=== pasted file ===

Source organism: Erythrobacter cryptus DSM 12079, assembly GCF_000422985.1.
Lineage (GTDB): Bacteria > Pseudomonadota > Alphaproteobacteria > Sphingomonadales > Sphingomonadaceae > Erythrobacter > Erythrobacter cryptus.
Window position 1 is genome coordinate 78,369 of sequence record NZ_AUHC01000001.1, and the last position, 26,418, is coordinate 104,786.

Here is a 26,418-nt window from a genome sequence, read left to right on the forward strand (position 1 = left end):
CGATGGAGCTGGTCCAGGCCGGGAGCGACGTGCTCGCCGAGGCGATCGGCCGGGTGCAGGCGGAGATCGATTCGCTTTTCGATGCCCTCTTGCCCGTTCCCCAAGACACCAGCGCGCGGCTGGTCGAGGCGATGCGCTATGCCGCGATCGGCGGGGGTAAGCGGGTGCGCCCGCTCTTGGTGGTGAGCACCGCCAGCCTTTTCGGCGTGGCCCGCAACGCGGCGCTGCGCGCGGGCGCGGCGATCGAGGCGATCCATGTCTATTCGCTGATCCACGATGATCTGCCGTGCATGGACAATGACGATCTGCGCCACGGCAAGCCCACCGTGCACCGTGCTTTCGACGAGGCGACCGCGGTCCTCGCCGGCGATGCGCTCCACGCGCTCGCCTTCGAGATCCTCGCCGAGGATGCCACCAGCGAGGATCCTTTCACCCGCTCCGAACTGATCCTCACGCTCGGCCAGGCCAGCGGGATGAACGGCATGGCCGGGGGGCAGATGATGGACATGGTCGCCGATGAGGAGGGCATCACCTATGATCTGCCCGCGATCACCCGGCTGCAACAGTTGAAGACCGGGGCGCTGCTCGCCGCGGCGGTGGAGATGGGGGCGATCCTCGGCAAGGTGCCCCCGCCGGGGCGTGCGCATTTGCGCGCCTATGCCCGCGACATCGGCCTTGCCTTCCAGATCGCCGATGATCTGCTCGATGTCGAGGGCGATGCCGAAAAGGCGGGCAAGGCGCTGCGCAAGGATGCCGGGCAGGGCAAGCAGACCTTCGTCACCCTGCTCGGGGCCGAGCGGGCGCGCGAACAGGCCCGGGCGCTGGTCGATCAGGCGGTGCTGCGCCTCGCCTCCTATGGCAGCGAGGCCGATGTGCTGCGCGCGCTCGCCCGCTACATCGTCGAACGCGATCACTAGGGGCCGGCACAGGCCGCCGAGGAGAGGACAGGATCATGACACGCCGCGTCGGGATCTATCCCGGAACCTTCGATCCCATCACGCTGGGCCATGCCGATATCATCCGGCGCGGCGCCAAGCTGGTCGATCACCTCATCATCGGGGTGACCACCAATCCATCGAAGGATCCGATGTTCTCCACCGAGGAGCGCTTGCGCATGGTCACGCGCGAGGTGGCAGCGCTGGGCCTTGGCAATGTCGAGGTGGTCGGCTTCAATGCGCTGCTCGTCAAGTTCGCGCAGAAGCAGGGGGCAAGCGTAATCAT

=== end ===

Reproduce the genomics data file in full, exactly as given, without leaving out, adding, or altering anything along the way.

Source organism: Erythrobacter cryptus DSM 12079, assembly GCF_000422985.1.
Lineage (GTDB): Bacteria > Pseudomonadota > Alphaproteobacteria > Sphingomonadales > Sphingomonadaceae > Erythrobacter > Erythrobacter cryptus.
Window position 1 is genome coordinate 78,369 of sequence record NZ_AUHC01000001.1, and the last position, 26,418, is coordinate 104,786.

Here is a 26,418-nt window from a genome sequence, read left to right on the forward strand (position 1 = left end):
CGATGGAGCTGGTCCAGGCCGGGAGCGACGTGCTCGCCGAGGCGATCGGCCGGGTGCAGGCGGAGATCGATTCGCTTTTCGATGCCCTCTTGCCCGTTCCCCAAGACACCAGCGCGCGGCTGGTCGAGGCGATGCGCTATGCCGCGATCGGCGGGGGTAAGCGGGTGCGCCCGCTCTTGGTGGTGAGCACCGCCAGCCTTTTCGGCGTGGCCCGCAACGCGGCGCTGCGCGCGGGCGCGGCGATCGAGGCGATCCATGTCTATTCGCTGATCCACGATGATCTGCCGTGCATGGACAATGACGATCTGCGCCACGGCAAGCCCACCGTGCACCGTGCTTTCGACGAGGCGACCGCGGTCCTCGCCGGCGATGCGCTCCACGCGCTCGCCTTCGAGATCCTCGCCGAGGATGCCACCAGCGAGGATCCTTTCACCCGCTCCGAACTGATCCTCACGCTCGGCCAGGCCAGCGGGATGAACGGCATGGCCGGGGGGCAGATGATGGACATGGTCGCCGATGAGGAGGGCATCACCTATGATCTGCCCGCGATCACCCGGCTGCAACAGTTGAAGACCGGGGCGCTGCTCGCCGCGGCGGTGGAGATGGGGGCGATCCTCGGCAAGGTGCCCCCGCCGGGGCGTGCGCATTTGCGCGCCTATGCCCGCGACATCGGCCTTGCCTTCCAGATCGCCGATGATCTGCTCGATGTCGAGGGCGATGCCGAAAAGGCGGGCAAGGCGCTGCGCAAGGATGCCGGGCAGGGCAAGCAGACCTTCGTCACCCTGCTCGGGGCCGAGCGGGCGCGCGAACAGGCCCGGGCGCTGGTCGATCAGGCGGTGCTGCGCCTCGCCTCCTATGGCAGCGAGGCCGATGTGCTGCGCGCGCTCGCCCGCTACATCGTCGAACGCGATCACTAGGGGCCGGCACAGGCCGCCGAGGAGAGGACAGGATCATGACACGCCGCGTCGGGATCTATCCCGGAACCTTCGATCCCATCACGCTGGGCCATGCCGATATCATCCGGCGCGGCGCCAAGCTGGTCGATCACCTCATCATCGGGGTGACCACCAATCCATCGAAGGATCCGATGTTCTCCACCGAGGAGCGCTTGCGCATGGTCACGCGCGAGGTGGCAGCGCTGGGCCTTGGCAATGTCGAGGTGGTCGGCTTCAATGCGCTGCTCGTCAAGTTCGCGCAGAAGCAGGGGGCAAGCGTAATCAT